How can I incorporate SBIRT into my practice?

An interdisciplinary team approach is the most efficient way to provide SBIRT. For example, a medical assistant may initiate screening and record the results in the electronic medical record. Brief preliminary screening questions can be included as part of the intake process similar to brief screening for tobacco use or depression. Patients with a positive brief screening result may receive further screening with a validated questionnaire such as the AUDIT for alcohol use. Routine screening may occur annually or at every visit like a vital sign, which is often the most efficient approach.

Different members of the health care team may provide the brief interventions including primary care practitioners, social workers, nurses, health educators, or other team members. Arranging referrals for further assessment and treatment of more serious alcohol or drug use problems, follow-up and ongoing care coordination are most effective when carried out by a multidisciplinary care team.
What about reimbursement for SBIRT?

SBIRT is covered by Medicaid in Colorado, Medicare and some commercial health plans. Learn more on the Colorado Department of Health Care Policy and Financing website.

Where can SBIRT be implemented?

Although initially developed as a primary care prevention practice, SBIRT has been successfully implemented in many settings including, emergency departments, inpatient hospital units, schools, college health centers, employee assistance programs, mental health centers and others.

SBIRT History in Colorado

SBIRT Colorado (SBIRT CO) was funded by the Substance Abuse and Mental Health Services Administration (SAMHSA) in two consecutive 5-year grants from 2006-2016. This funding was administered by the Colorado Department of Human Services, Office of Behavioral Health, implemented by Peer Assistance Services and evaluated by the OMNI Institute.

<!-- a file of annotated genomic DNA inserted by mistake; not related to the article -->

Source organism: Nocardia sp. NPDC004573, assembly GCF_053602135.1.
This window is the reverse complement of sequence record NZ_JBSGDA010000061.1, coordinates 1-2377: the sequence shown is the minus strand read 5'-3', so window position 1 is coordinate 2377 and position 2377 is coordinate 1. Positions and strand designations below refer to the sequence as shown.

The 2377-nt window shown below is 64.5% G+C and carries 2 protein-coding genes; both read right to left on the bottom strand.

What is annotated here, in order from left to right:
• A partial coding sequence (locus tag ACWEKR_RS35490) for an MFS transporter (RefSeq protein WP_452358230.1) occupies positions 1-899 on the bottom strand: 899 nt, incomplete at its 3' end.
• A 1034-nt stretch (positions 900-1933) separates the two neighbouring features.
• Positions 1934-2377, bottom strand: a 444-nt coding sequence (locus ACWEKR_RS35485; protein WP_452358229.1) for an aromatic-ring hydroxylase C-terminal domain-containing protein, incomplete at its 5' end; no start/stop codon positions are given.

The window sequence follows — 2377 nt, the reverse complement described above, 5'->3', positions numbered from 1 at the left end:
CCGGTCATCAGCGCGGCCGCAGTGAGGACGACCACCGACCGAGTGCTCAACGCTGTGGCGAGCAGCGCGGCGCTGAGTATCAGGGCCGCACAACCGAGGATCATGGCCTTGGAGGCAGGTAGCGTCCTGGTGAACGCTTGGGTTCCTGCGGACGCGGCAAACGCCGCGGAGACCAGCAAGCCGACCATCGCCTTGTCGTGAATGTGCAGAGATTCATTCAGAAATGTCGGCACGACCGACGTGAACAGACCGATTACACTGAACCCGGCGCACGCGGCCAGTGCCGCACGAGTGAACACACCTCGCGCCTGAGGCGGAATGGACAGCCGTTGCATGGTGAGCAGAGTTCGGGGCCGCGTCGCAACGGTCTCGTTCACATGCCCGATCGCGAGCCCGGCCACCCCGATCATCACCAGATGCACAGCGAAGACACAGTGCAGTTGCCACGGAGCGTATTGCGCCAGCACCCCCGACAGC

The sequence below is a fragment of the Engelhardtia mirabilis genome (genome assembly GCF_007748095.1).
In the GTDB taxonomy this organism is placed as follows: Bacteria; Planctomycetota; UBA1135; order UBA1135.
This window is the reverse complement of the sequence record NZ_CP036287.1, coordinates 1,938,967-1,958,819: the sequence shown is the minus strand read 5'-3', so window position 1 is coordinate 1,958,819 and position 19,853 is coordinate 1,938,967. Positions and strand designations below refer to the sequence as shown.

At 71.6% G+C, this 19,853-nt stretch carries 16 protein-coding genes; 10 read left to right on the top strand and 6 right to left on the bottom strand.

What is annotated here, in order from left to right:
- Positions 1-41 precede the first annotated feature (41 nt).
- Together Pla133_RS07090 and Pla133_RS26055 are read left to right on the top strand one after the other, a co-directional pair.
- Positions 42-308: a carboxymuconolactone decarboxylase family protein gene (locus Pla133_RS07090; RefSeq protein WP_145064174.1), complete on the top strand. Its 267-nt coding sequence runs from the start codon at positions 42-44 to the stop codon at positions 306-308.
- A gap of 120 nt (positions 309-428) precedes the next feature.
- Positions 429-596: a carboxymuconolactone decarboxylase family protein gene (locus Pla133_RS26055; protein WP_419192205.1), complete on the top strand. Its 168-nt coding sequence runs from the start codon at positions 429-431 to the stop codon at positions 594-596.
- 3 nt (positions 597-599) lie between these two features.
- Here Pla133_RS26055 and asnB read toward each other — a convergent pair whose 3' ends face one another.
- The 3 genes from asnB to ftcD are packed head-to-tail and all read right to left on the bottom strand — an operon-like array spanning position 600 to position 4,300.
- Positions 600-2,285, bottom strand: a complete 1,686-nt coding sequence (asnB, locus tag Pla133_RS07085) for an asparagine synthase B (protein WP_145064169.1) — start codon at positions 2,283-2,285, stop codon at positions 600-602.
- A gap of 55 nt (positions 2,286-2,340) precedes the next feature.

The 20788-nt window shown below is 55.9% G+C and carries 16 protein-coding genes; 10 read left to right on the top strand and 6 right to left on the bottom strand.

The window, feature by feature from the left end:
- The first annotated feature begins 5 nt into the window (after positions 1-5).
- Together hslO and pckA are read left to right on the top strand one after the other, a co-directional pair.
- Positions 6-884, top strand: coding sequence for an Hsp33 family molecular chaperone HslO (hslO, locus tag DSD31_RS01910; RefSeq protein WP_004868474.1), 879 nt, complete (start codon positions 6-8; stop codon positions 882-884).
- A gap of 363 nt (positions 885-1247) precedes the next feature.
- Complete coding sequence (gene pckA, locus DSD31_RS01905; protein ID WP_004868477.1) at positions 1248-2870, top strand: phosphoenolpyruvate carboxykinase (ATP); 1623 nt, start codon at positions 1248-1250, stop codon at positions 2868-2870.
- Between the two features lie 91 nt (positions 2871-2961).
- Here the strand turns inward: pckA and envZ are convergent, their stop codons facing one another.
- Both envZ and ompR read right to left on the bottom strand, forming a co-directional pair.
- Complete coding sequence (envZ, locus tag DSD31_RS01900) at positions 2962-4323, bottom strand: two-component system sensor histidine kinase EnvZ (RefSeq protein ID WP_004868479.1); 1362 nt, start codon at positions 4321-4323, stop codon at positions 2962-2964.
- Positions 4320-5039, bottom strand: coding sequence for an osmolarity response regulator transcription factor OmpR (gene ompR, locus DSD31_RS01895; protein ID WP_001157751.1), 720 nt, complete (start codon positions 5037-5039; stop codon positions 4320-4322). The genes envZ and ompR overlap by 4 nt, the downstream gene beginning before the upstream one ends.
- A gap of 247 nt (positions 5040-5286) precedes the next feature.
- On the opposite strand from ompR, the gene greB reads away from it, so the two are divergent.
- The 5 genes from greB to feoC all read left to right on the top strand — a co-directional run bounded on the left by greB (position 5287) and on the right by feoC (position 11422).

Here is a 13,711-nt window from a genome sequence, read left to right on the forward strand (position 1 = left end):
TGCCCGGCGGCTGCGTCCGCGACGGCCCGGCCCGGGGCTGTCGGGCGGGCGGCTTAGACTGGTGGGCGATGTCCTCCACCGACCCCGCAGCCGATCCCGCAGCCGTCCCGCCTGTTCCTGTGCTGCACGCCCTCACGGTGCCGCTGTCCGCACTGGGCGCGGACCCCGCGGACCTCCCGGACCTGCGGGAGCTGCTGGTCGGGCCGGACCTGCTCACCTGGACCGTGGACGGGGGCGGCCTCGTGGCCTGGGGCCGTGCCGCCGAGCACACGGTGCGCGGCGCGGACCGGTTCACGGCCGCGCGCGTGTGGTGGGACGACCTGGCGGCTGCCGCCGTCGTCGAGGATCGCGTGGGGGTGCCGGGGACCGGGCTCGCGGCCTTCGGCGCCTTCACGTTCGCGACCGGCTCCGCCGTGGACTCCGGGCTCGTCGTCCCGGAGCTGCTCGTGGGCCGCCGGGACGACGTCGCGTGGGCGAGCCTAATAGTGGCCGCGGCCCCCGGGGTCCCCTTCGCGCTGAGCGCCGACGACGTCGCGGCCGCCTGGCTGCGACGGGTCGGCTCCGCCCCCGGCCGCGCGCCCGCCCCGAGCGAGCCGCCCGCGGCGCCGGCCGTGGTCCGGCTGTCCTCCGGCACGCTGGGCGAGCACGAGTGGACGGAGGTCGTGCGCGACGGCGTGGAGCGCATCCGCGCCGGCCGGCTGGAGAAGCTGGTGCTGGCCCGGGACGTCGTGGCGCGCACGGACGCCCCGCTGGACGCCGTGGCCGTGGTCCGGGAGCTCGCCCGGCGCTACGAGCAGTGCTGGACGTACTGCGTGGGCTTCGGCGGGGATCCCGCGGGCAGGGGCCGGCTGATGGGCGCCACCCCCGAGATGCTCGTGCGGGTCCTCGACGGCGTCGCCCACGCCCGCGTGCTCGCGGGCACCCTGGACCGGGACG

These are core highlights from 10 years of SBIRT:

  • SBIRT CO facilitated the screening of more than 170,000 patients across the state and reached more than 15,000 health professionals through trainings and presentations.
  • 23 clinics and hospitals around Colorado implemented SBIRT, many additional sites not tracked through the grant were also trained and began implementing SBIRT.
  • There are benefits identified for patients in the SBIRT Colorado follow-up study, including 39.5% decrease in number of days using alcohol and
  • 21.7% decrease in number of days using cannabis in the past 30 days.
  • 88% of patients screened were very or extremely satisfied with SBIRT
  • SBIRT CO partnered with the state Medicaid office to activate SBIRT billing codes, allowing for provider reimbursement.
  • SBIRT CO helped moved health care settings towards establishing SBIRT as a standard of care. Like hypertension or tobacco screening, screening and brief intervention for substance use is a preventive service that should be offered routinely.
  • A plethora of SBIRT tools were created for health educators and clients:
    • Alcohol/Drug Fact Cards
    • Pocket Cards for patients
    • Examine Room Posters
    • SBIRT guidelines
Contact information

To learn more about the SBIRT-SBHC Project, contact:

Kristina Green, SBIRT-SBHC Project Manager
Colorado Department of Public Health and Environment